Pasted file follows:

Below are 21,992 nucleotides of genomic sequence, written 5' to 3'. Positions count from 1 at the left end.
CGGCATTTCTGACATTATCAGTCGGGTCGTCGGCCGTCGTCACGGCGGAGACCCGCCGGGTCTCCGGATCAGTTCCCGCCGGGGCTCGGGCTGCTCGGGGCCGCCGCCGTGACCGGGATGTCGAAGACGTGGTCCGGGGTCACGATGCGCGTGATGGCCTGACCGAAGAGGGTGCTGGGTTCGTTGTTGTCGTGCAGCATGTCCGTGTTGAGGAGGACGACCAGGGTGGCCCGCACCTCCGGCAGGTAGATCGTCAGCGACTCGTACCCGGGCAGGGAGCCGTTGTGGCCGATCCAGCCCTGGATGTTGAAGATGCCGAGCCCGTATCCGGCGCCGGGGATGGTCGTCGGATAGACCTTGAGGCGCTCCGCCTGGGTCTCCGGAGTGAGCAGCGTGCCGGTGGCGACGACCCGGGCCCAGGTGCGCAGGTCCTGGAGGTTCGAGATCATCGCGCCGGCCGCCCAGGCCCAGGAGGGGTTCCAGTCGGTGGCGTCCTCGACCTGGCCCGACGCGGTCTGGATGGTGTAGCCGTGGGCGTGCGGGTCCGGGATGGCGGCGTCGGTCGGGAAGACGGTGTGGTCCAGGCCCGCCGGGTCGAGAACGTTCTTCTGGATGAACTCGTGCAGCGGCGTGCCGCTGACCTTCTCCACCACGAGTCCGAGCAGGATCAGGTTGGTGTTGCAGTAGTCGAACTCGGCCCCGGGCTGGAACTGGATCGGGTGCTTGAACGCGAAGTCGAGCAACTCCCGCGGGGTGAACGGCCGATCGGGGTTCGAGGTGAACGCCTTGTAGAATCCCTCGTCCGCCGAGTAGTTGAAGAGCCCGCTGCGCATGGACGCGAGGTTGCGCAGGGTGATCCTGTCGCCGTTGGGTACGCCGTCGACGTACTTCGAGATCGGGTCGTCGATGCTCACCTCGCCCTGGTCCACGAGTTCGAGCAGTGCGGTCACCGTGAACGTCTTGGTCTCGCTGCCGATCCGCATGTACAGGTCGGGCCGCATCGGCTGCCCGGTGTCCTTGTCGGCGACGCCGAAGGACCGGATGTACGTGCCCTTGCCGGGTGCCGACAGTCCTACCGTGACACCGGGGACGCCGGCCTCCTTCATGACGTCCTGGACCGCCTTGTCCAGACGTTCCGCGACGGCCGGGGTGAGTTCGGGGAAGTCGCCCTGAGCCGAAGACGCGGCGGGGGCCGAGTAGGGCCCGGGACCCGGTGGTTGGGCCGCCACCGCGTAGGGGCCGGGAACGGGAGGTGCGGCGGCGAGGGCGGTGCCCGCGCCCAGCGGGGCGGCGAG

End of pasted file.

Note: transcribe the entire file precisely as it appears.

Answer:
Below are 21,992 nucleotides of genomic sequence, written 5' to 3'. Positions count from 1 at the left end.
CGGCATTTCTGACATTATCAGTCGGGTCGTCGGCCGTCGTCACGGCGGAGACCCGCCGGGTCTCCGGATCAGTTCCCGCCGGGGCTCGGGCTGCTCGGGGCCGCCGCCGTGACCGGGATGTCGAAGACGTGGTCCGGGGTCACGATGCGCGTGATGGCCTGACCGAAGAGGGTGCTGGGTTCGTTGTTGTCGTGCAGCATGTCCGTGTTGAGGAGGACGACCAGGGTGGCCCGCACCTCCGGCAGGTAGATCGTCAGCGACTCGTACCCGGGCAGGGAGCCGTTGTGGCCGATCCAGCCCTGGATGTTGAAGATGCCGAGCCCGTATCCGGCGCCGGGGATGGTCGTCGGATAGACCTTGAGGCGCTCCGCCTGGGTCTCCGGAGTGAGCAGCGTGCCGGTGGCGACGACCCGGGCCCAGGTGCGCAGGTCCTGGAGGTTCGAGATCATCGCGCCGGCCGCCCAGGCCCAGGAGGGGTTCCAGTCGGTGGCGTCCTCGACCTGGCCCGACGCGGTCTGGATGGTGTAGCCGTGGGCGTGCGGGTCCGGGATGGCGGCGTCGGTCGGGAAGACGGTGTGGTCCAGGCCCGCCGGGTCGAGAACGTTCTTCTGGATGAACTCGTGCAGCGGCGTGCCGCTGACCTTCTCCACCACGAGTCCGAGCAGGATCAGGTTGGTGTTGCAGTAGTCGAACTCGGCCCCGGGCTGGAACTGGATCGGGTGCTTGAACGCGAAGTCGAGCAACTCCCGCGGGGTGAACGGCCGATCGGGGTTCGAGGTGAACGCCTTGTAGAATCCCTCGTCCGCCGAGTAGTTGAAGAGCCCGCTGCGCATGGACGCGAGGTTGCGCAGGGTGATCCTGTCGCCGTTGGGTACGCCGTCGACGTACTTCGAGATCGGGTCGTCGATGCTCACCTCGCCCTGGTCCACGAGTTCGAGCAGTGCGGTCACCGTGAACGTCTTGGTCTCGCTGCCGATCCGCATGTACAGGTCGGGCCGCATCGGCTGCCCGGTGTCCTTGTCGGCGACGCCGAAGGACCGGATGTACGTGCCCTTGCCGGGTGCCGACAGTCCTACCGTGACACCGGGGACGCCGGCCTCCTTCATGACGTCCTGGACCGCCTTGTCCAGACGTTCCGCGACGGCCGGGGTGAGTTCGGGGAAGTCGCCCTGAGCCGAAGACGCGGCGGGGGCCGAGTAGGGCCCGGGACCCGGTGGTTGGGCCGCCACCGCGTAGGGGCCGGGAACGGGAGGTGCGGCGGCGAGGGCGGTGCCCGCGCCCAGCGGGGCGGCGAG